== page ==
The RE side presents the similarity with that of a bar magnet with the polar axis of the Earth representing the N and S poles of the magnet. Can you explain how your toroidal model works better than the bar magnet field pattern of RE.

Where ever you place yourself on Earth the compass aligns itself exactly as if there were a distinct N pole and S pole.
Actually, the compass aligns with a single pole.

The label on the opposite end simply denotes direction and serves as no cause for alignment.

Re: How could a compass work?
« Reply #14 on: September 03, 2019, 12:25:36 PM »
Earths magnetic field does not correspond to any model - that is what BGS tells you. The toroidal model is just as valid , more so in my opinion . Why pretend the compass proves the globe ?

No, that isn't what the site says.  It very clearly explains how the magnetic field corresponds to a spherical model.

Quote
1  Introduction

The Earth's magnetic field is generated in the fluid outer core by a self-exciting dynamo process. Electrical currents flowing in the slowly moving molten iron generate the magnetic field. In addition to sources in the Earth's core the magnetic field observable at the Earth's surface has sources in the crust and in the ionosphere and magnetosphere.

Quote
The sunlight not only makes the air conduct, it also heats it causing winds. These winds combine with the tidal winds caused by the gravitational pull of the Sun and Moon and the resulting thermo-tidal winds drive the ionospheric dynamo. This dynamo generates currents as the conducting ionosphere is driven through the Earth's magnetic field. These current systems form two closed loops: an anti-clockwise vortex in the northern hemisphere and a clockwise vortex in the southern hemisphere, like those shown in Figure 15. Because it is solar radiation that produces the charges that in turn let the atmosphere conduct, the currents remain predominantly on the sunlit side of the Earth. It is these currents that produce the daily magnetic field fluctuations as the Earth rotates beneath, which explains why the magnetic field varies throughout the day. The shape, size and location of these vortices also explain why the Sq variation depends on latitude. As the amount of solar radiation falling upon the northern and southern hemispheres varies with the seasons and solar cycle, the Sq variation also varies.

Quote
3.2  The present magnetic field

In a source-free region near the surface of the Earth the magnetic field is the negative gradient of a scalar potential which satisfies Laplace's equation. A solution to Laplace's equation in spherical coordinates is called a spherical harmonic expansion and its parameters are called Gauss coefficients. There are internal or external coefficients, modelling the field generated inside or outside the Earth respectively. A separation of the core and crustal fields, both internal, is not perfect. The internal field is often called the main field.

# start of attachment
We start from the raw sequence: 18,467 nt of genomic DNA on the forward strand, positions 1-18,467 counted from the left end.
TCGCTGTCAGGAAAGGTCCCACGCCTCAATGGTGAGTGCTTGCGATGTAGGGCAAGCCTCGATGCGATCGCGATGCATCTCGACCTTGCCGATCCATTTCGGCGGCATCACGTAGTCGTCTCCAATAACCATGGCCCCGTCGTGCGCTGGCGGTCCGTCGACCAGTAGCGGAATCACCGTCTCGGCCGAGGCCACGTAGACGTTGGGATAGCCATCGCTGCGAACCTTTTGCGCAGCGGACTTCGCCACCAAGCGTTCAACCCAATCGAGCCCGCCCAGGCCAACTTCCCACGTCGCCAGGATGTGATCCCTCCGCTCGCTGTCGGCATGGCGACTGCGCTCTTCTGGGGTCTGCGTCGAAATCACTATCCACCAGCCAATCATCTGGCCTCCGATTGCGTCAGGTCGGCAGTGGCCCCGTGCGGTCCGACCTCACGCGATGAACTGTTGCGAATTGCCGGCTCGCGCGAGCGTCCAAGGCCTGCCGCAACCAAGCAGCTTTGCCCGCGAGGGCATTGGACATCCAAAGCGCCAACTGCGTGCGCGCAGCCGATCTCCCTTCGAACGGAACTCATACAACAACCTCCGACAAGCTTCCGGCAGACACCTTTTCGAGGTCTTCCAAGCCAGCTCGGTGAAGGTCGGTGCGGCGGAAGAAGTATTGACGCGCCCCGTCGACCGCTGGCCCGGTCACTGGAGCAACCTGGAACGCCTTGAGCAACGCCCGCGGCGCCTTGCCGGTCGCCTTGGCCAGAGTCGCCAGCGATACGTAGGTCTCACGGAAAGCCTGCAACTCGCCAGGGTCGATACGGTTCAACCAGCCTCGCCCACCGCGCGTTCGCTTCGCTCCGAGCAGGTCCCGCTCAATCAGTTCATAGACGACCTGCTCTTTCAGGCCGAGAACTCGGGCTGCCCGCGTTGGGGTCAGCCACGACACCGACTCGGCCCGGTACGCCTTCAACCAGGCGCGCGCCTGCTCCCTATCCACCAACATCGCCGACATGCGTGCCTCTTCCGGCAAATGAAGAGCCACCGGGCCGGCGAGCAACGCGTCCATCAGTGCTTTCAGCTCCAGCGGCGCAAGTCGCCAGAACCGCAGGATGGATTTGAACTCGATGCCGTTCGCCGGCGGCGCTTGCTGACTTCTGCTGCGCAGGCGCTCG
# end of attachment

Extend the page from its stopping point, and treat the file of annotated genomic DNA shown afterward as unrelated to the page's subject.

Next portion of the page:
« Last Edit: September 03, 2019, 12:38:12 PM by pricelesspearl »

ashenlight

Re: How could a compass work?
« Reply #15 on: September 03, 2019, 03:57:03 PM »
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Actually, the compass aligns with a single pole.

The only difference being that following the direction of the magnetic flux in the south direction would lead you to a point where all the field lines converge once again at the south pole. That would not be the case for the FE where there is no south pole as such. Just a south 'circumference' which really makes no sense at all.

The magnetic field pattern that we get with the Earths magnetic field is that of a bar magnet. You couldn't get that with this torriodal magnet idea which somerled is on about. The RE explanation about the geomagnetic field is based on real theory which can be demonstrated to be true to science. FE seems to be struggling in the magnetic field aspect. 

Re: How could a compass work?
« Reply #16 on: September 03, 2019, 04:16:14 PM »
Read the introduction to Magnetic Poles - since we are discussing how a compass works then these are central to the debate . How you think earth's magnetic field is produced isn't central to the debate .
 
        The model dip poles and the geomagnetic poles cannot be located by measurement. That is clearly stated . They are theory

IGRF models include a fictional magnetic dipole at the centre of the globe - clearly stated. All theory . These models do not match their predictions .

Nice to see the sun's rotation around the stationary plain affecting the mag field though , my interpretation .

Re: How could a compass work?
« Reply #17 on: September 03, 2019, 04:52:40 PM »
I did read it. My point is that the same site you reference clearly supports an RE interpretation of the data, so it is misleading to say that the website indicates "Earths magnetic field does not correspond to any model - that is what BGS tells you."

If you read the whole site, what it tells us is that despite some unknowns, the Earth's magnetic field corresponds with the RE model.

http://www.geomag.bgs.ac.uk/education/earthmag.html#_Toc2075552

ashenlight

Re: How could a compass work?
« Reply #18 on: September 03, 2019, 05:57:33 PM »
Quote
If you read the whole site, what it tells us is that despite some unknowns, the Earth's magnetic field corresponds with the RE model.

Correct.  Take a bar magnet and then rotate the field pattern through 360 degrees. That's exactly what the Earths magnetic field looks like.  The bar being represented by the Earths axis.  I would like to see how FE theorists explain that if the Earth is flat.  It would necessarily create a completely different pattern.. esp in the southern hemisphere.  In reality the magnetic field is equatorially symmetric.

Re: How could a compass work?
« Reply #19 on: September 04, 2019, 07:38:34 AM »
I did read it. My point is that the same site you reference clearly supports an RE interpretation of the data, so it is misleading to say that the website indicates "Earths magnetic field does not correspond to any model - that is what BGS tells you."

If you read the whole site, what it tells us is that despite some unknowns, the Earth's magnetic field corresponds with the RE model.

http://www.geomag.bgs.ac.uk/education/earthmag.html#_Toc2075552

So the magnetic dip poles are not antipodal . And global models of the geomagnetic field such as the IGRF include a fictional dipole at the centre of the globe .This fictional dipole defines the antipodal geomagnetic poles which are then used to compute dip pole position which in turn do not agree with measured  dip pole position . This is all in the intro .

Amazing that the bar magnet thing is touted as scientific fact.